Middlemarch Paperback – Mar 25 2003
|New from||Used from|
Frequently Bought Together
Customers Who Bought This Item Also Bought
No Kindle device required. Download one of the Free Kindle apps to start reading Kindle books on your smartphone, tablet, and computer.
To get the free app, enter your mobile phone number.
From Library Journal
Though not out of print, this popular title is being added to the venerable "Modern Library" line to coincide with a PBS Masterpiece Theatre miniseries. Along with the full text, this edition includes an introduction by A.S. Byatt. All that for $15 makes this a bargain.
Copyright 1994 Reed Business Information, Inc. --This text refers to an alternate Paperback edition.
"One of the few English novels written for grown-up people" -- Virginia Woolf
"The most profound, wise and absorbing of English novels...and, above all, truthful and forgiving about human behavior." -- Hermione Lee
What Other Items Do Customers Buy After Viewing This Item?
Top Customer Reviews
This is really a long book about ordinary circumstances in a 19th century rural area in England. So why is a book such as this one considered such a classic even though not many particularly grand events happen?
The book is the study of the ordinary in many ways. You end up seeing how different people live and deal with different situations and what kinds of people they are. At the same time that the reader comes to judgments about the people in the book, George Eliot manages to portray most of her characters sympathetically. Even the worst people in the book are rounded out in some ways and Eliot tries to imbue a sense of humanity. It portrays an "adult" view of the world instead of the simplistic view of the child. In fact, Dorothea makes a journey during the book from a child with a romanticized view to an adult with a more rich understanding through life experience and wisdom.
If you're looking for a book about exciting events, with high drama, with a fast pace, don't bother picking this book up since you'll probably dislike it. This is a book written by a woman and expressing some criticisms of a woman's place in the world of her time. It is also a book that explores a more ordinary setting and viewpoint than perhaps most male authors of the time would write in such depth about. She brings a different experience than most male or female authors of the 19th century. Male authors focused on grander events (their characters often fighting to get somewhere in life) while many female authors showed a romanticized view of life and love.Read more ›
The way the author pulls her story and characters together is incredible, and the insight into the characters is nothing short of brilliant. To quote from the book jacket and Virginia Wolf "one of the few English novels written for grown-up people."
Just be warned, this is not a sit on the edge of your seat, can't put it down until it's finished type of novel. This is a story to savour and enjoy the multi-faceted characters and the author's glorious prose like a fine red wine or a box of chocolates (or both). If you are looking for high action and adventure, this is not the book for you. Highly recommended for any lover of 19th century English literature, not as dark and brooding as Hardy can be, but the prose is just as lovely, if not better.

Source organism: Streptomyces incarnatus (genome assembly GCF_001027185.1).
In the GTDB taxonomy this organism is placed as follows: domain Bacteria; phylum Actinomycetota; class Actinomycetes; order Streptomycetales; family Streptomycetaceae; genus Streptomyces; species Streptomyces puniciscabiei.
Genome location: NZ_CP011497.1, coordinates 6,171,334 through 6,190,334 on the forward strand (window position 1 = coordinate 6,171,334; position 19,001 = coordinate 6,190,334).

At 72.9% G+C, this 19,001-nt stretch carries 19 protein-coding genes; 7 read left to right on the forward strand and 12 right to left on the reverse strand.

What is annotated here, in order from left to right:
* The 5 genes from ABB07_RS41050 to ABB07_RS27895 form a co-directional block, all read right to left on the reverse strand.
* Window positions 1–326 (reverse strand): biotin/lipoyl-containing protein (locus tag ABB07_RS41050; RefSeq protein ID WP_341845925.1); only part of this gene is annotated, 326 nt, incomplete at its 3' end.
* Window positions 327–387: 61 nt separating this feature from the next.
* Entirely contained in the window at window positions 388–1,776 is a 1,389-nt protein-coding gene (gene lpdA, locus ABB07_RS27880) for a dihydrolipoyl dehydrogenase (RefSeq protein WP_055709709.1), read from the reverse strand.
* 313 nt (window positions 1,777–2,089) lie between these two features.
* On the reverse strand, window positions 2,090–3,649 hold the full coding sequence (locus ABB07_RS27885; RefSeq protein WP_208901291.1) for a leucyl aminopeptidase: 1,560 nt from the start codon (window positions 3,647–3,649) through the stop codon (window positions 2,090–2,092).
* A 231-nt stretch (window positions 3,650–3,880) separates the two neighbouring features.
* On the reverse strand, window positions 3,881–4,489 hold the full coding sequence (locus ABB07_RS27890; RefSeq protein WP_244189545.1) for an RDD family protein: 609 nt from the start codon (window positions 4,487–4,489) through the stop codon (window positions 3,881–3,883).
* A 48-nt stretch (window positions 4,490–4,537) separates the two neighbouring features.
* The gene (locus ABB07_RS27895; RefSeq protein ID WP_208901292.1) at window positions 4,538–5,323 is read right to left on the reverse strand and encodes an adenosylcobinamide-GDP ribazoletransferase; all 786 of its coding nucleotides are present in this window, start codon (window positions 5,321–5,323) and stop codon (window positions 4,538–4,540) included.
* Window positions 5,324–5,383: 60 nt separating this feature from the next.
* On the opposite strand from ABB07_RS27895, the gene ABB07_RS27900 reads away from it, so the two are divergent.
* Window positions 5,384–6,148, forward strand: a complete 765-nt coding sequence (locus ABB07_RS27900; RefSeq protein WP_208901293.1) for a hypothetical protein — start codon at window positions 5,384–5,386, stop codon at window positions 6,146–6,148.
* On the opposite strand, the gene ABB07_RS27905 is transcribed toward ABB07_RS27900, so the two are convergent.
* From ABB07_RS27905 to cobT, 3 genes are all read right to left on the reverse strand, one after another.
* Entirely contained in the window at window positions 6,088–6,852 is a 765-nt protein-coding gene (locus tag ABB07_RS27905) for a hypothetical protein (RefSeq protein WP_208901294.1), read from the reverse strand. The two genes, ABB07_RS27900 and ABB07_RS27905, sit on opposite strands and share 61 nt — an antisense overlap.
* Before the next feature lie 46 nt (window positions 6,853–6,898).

I noticed by the end of the course that everyone who had previously been whining about this book had come to feel a certain sense of awe toward it. "Middlemarch" certainly demands a lot of time and thought to fully appreciate, but it's not difficult to understand why this is considered the great Victorian novel.
One main plot thread is that of the fatally flawed Nicholas Bulstrode who, though drawn to Christian religious sentiment, has feet of clay that ultimately destroy his plans for fame and honor. It is the destruction of Bulstrode that provides the most interesting story line in the novel. Bulstrode has, in his nefarious past, deeply wronged Will Ladislaw who comes to the town in the form of a cousin to the man, the Reverend Edward Casaubon, who will become Dorothea's first husband. Dorothea Brooke, the other main plot thread, is a super virtuous, moderately wealthy woman of puritan values and a naive zeal for service to some great cause. unfortunately,Dorothea's zeal overcomes her good sense, in spite of considerable advice from friends, and she marries Casaubon who she sees as a man with a mission. Unfortunately, Casaubon has not the ability to carry out the mission that he has chosen but he will be resolutely supported by the virtuous Dorothea in spite of her recognition of his short-comings. Fortunately, the Reverend dies early in the story, leaving Dorothea rather impressive wealth to carry out good intentions. Unfortunately, the Reverend puts a poison pill in his will that seems at first to thwart the virtuous Dorothea's desire to take the also virtuous Will Ladislaw for her second husband.Read more ›
Most recent customer reviews
A classic that is as much fun to read today as when it was published. The formal writing style meshes well with the characters of the time. Read morePublished 12 months ago by Vinny Grette
Swept away by amazing thought & tangled story that seemed to so thoroughly reflect the large & small community of another time . Read morePublished 21 months ago by Rachel Cameron
Beautiful language! Refined thinking put into educated language, yet easily read and sensitive to the emotions and personalities of the characters. Read morePublished on Oct. 26 2014 by Amazon Customer